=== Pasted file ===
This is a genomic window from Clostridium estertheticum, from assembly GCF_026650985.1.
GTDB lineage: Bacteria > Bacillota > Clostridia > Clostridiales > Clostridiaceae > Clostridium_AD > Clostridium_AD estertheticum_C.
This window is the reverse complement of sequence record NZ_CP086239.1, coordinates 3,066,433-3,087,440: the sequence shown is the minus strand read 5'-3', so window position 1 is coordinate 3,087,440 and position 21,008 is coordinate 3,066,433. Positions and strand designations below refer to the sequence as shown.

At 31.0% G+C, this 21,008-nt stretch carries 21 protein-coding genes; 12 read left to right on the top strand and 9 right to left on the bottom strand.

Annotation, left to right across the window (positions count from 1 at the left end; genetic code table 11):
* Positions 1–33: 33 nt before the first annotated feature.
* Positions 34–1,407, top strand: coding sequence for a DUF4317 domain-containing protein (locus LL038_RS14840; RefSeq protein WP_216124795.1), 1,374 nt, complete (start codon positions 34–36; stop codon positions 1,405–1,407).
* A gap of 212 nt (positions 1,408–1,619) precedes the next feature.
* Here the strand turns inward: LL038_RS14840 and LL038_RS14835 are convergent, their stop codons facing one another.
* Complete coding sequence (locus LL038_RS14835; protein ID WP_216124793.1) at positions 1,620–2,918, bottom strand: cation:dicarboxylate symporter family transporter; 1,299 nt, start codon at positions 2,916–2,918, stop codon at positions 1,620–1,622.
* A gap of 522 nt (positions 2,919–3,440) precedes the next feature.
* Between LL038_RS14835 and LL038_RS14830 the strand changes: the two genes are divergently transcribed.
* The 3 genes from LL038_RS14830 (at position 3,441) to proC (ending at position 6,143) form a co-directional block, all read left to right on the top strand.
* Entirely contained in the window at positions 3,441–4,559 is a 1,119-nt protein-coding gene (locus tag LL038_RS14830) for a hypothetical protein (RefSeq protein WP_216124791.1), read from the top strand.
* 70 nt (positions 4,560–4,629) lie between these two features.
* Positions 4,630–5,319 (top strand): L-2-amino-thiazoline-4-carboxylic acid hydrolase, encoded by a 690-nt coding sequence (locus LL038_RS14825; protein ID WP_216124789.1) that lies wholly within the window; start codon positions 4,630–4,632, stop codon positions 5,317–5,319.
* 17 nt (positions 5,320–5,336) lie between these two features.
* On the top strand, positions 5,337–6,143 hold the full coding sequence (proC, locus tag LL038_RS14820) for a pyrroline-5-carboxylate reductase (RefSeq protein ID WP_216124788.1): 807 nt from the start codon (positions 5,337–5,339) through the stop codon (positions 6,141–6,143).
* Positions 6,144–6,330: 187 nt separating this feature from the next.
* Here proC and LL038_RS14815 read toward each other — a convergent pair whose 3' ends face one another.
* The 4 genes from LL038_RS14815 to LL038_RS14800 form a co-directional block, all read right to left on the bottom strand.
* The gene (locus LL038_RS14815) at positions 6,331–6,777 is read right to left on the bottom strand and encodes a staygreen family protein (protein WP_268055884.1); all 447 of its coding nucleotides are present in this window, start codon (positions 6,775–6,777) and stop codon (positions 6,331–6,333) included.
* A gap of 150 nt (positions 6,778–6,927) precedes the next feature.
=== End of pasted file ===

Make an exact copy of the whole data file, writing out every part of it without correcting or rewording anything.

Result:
This is a genomic window from Clostridium estertheticum, from assembly GCF_026650985.1.
GTDB lineage: Bacteria > Bacillota > Clostridia > Clostridiales > Clostridiaceae > Clostridium_AD > Clostridium_AD estertheticum_C.
This window is the reverse complement of sequence record NZ_CP086239.1, coordinates 3,066,433-3,087,440: the sequence shown is the minus strand read 5'-3', so window position 1 is coordinate 3,087,440 and position 21,008 is coordinate 3,066,433. Positions and strand designations below refer to the sequence as shown.

At 31.0% G+C, this 21,008-nt stretch carries 21 protein-coding genes; 12 read left to right on the top strand and 9 right to left on the bottom strand.

Annotation, left to right across the window (positions count from 1 at the left end; genetic code table 11):
* Positions 1–33: 33 nt before the first annotated feature.
* Positions 34–1,407, top strand: coding sequence for a DUF4317 domain-containing protein (locus LL038_RS14840; RefSeq protein WP_216124795.1), 1,374 nt, complete (start codon positions 34–36; stop codon positions 1,405–1,407).
* A gap of 212 nt (positions 1,408–1,619) precedes the next feature.
* Here the strand turns inward: LL038_RS14840 and LL038_RS14835 are convergent, their stop codons facing one another.
* Complete coding sequence (locus LL038_RS14835; protein ID WP_216124793.1) at positions 1,620–2,918, bottom strand: cation:dicarboxylate symporter family transporter; 1,299 nt, start codon at positions 2,916–2,918, stop codon at positions 1,620–1,622.
* A gap of 522 nt (positions 2,919–3,440) precedes the next feature.
* Between LL038_RS14835 and LL038_RS14830 the strand changes: the two genes are divergently transcribed.
* The 3 genes from LL038_RS14830 (at position 3,441) to proC (ending at position 6,143) form a co-directional block, all read left to right on the top strand.
* Entirely contained in the window at positions 3,441–4,559 is a 1,119-nt protein-coding gene (locus tag LL038_RS14830) for a hypothetical protein (RefSeq protein WP_216124791.1), read from the top strand.
* 70 nt (positions 4,560–4,629) lie between these two features.
* Positions 4,630–5,319 (top strand): L-2-amino-thiazoline-4-carboxylic acid hydrolase, encoded by a 690-nt coding sequence (locus LL038_RS14825; protein ID WP_216124789.1) that lies wholly within the window; start codon positions 4,630–4,632, stop codon positions 5,317–5,319.
* 17 nt (positions 5,320–5,336) lie between these two features.
* On the top strand, positions 5,337–6,143 hold the full coding sequence (proC, locus tag LL038_RS14820) for a pyrroline-5-carboxylate reductase (RefSeq protein ID WP_216124788.1): 807 nt from the start codon (positions 5,337–5,339) through the stop codon (positions 6,141–6,143).
* Positions 6,144–6,330: 187 nt separating this feature from the next.
* Here proC and LL038_RS14815 read toward each other — a convergent pair whose 3' ends face one another.
* The 4 genes from LL038_RS14815 to LL038_RS14800 form a co-directional block, all read right to left on the bottom strand.
* The gene (locus LL038_RS14815) at positions 6,331–6,777 is read right to left on the bottom strand and encodes a staygreen family protein (protein WP_268055884.1); all 447 of its coding nucleotides are present in this window, start codon (positions 6,775–6,777) and stop codon (positions 6,331–6,333) included.
* A gap of 150 nt (positions 6,778–6,927) precedes the next feature.